Asking your bathroom scales to guide your health and fitness regime is unlikely to yield the answers you need, so being curious, I had a DEXA scan.
What is a DEXA scan?
A DEXA scan sweeps over your body giving you bone mineral density, muscle mass and fat mass measurements. These measurements are proving to be effective in guiding my health choices.
For many people, including me, going in for the scan that reveals all about my bones, my fat, and my muscle feels a bit confronting.
I have a few background concerns about the amount of fat around my waist and my potential visceral fat, given the hormones that are stored and triggered by visceral fat. There are links between visceral fat and diseases such as diabetes, heart disease and depression. This was one measurement I wanted but didn’t want.
I wanted to check on my bone density given I am peri-menopausal. And being aware of sarcopenia, I wanted a measure of my muscle mass.
The DEXA scan is completely painless. You can see the DEXA scan taking place and also hear Dr Jarrod Meerkin giving me the low down of the results.
So how did I measure up?
Lots of ‘averages’ and ‘normals’ and ‘in the ranges’, with a little bit of ‘oh dear’, and weirdness.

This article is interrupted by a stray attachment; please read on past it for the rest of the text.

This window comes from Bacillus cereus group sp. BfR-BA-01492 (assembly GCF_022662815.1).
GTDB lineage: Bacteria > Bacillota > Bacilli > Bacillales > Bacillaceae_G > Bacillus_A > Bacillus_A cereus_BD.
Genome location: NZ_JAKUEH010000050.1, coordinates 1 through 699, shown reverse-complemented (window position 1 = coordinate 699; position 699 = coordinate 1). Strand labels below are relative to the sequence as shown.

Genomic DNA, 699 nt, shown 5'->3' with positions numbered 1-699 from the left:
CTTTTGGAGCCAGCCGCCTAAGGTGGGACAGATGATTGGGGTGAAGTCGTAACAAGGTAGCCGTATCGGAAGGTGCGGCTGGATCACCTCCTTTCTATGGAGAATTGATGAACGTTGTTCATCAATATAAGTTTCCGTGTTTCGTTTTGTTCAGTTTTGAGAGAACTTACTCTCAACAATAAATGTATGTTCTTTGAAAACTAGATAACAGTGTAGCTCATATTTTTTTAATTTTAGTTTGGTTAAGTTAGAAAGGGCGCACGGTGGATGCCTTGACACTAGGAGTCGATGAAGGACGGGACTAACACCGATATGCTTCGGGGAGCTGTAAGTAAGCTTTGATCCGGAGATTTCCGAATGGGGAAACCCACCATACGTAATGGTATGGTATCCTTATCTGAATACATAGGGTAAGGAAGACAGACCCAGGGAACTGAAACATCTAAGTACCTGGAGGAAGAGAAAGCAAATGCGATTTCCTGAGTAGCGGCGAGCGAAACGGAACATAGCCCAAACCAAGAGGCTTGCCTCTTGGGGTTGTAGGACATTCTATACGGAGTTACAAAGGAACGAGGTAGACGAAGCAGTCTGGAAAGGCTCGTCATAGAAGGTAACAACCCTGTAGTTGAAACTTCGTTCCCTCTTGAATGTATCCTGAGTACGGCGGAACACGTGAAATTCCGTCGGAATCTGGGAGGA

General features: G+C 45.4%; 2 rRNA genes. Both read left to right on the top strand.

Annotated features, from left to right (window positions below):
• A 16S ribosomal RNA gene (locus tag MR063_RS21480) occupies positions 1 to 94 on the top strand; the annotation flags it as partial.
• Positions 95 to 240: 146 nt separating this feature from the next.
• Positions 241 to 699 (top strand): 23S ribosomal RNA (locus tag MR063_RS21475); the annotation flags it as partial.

My bones weigh 2.4kg, and total body bone density is normal.
What this means for me is that I need to keep up with my impact exercise and maintain a diet that will provide the nutrients that my bones need. This means I will be eating lots of dark green vegetables and looking for foods high in calcium and vitamin D.
Now I have a baseline measurement for bone density, and over the years I can track the health of my bones compared to this point.
Android fat is fat that sits in the waist area. It is not good for you. Gynoid fat is around the hips and thighs. Not ideal to have too much of it, but it doesn’t seem to contribute to, or be a marker for, your overall health.
The ratio of android to gynoid is the marker. Men with waist to hip ratio of more than 1 and women with ratio more than 0.8 have increased risk of ill health including cardiovascular disease, diabetes, stroke and cancer.
Not such good news for me. My ratio is 0.93 – a little above the 0.8 marker. So I was right to be concerned about the fat pocket over my tummy and the suggestion of visceral fat.
My left leg is 600g lighter than my right!
The left leg is 7.5kgs of muscle, while my right is nearly 8.2kgs. I don’t list to the side as I walk and I have never noticed a dramatic difference when I exercise, so this was an interesting discovery.
I have instructions from Dr Jarrod Meerkin to lose 3-5kgs of body fat and to even up the muscle mass in my legs. My overall fat is within the normal range but is pushing for the upper limit of normal for women.
What to do?
I am not one to rush out and make a lot of changes. Better that I think things over a little and start to make some adjustments towards cleaner, nutritious food and regular exercise.
Stay tuned for more info on that as it happens.